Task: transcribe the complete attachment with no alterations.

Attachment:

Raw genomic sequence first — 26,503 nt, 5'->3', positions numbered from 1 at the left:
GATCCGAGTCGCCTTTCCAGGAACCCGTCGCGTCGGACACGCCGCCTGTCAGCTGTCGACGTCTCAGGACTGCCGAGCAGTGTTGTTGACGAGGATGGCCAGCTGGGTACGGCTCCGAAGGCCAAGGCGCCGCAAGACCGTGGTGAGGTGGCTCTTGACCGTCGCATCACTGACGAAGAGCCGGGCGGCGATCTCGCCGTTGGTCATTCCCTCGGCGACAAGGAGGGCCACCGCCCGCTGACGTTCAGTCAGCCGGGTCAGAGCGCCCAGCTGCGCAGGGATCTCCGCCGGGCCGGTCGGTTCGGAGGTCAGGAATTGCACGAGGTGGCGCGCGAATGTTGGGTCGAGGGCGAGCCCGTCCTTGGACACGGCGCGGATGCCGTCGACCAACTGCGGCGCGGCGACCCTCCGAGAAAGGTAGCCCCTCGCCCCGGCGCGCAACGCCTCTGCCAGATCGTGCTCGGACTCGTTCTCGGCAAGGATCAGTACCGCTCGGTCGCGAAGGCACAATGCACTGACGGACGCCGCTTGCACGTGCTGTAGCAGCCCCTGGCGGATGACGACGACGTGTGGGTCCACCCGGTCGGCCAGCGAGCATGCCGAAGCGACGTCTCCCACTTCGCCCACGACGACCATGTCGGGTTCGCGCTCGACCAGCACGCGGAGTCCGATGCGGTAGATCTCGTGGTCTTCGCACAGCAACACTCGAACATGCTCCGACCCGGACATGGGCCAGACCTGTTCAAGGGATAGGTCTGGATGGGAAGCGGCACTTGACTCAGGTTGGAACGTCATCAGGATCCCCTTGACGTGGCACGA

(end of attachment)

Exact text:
Raw genomic sequence first — 26,503 nt, 5'->3', positions numbered from 1 at the left:
GATCCGAGTCGCCTTTCCAGGAACCCGTCGCGTCGGACACGCCGCCTGTCAGCTGTCGACGTCTCAGGACTGCCGAGCAGTGTTGTTGACGAGGATGGCCAGCTGGGTACGGCTCCGAAGGCCAAGGCGCCGCAAGACCGTGGTGAGGTGGCTCTTGACCGTCGCATCACTGACGAAGAGCCGGGCGGCGATCTCGCCGTTGGTCATTCCCTCGGCGACAAGGAGGGCCACCGCCCGCTGACGTTCAGTCAGCCGGGTCAGAGCGCCCAGCTGCGCAGGGATCTCCGCCGGGCCGGTCGGTTCGGAGGTCAGGAATTGCACGAGGTGGCGCGCGAATGTTGGGTCGAGGGCGAGCCCGTCCTTGGACACGGCGCGGATGCCGTCGACCAACTGCGGCGCGGCGACCCTCCGAGAAAGGTAGCCCCTCGCCCCGGCGCGCAACGCCTCTGCCAGATCGTGCTCGGACTCGTTCTCGGCAAGGATCAGTACCGCTCGGTCGCGAAGGCACAATGCACTGACGGACGCCGCTTGCACGTGCTGTAGCAGCCCCTGGCGGATGACGACGACGTGTGGGTCCACCCGGTCGGCCAGCGAGCATGCCGAAGCGACGTCTCCCACTTCGCCCACGACGACCATGTCGGGTTCGCGCTCGACCAGCACGCGGAGTCCGATGCGGTAGATCTCGTGGTCTTCGCACAGCAACACTCGAACATGCTCCGACCCGGACATGGGCCAGACCTGTTCAAGGGATAGGTCTGGATGGGAAGCGGCACTTGACTCAGGTTGGAACGTCATCAGGATCCCCTTGACGTGGCACGA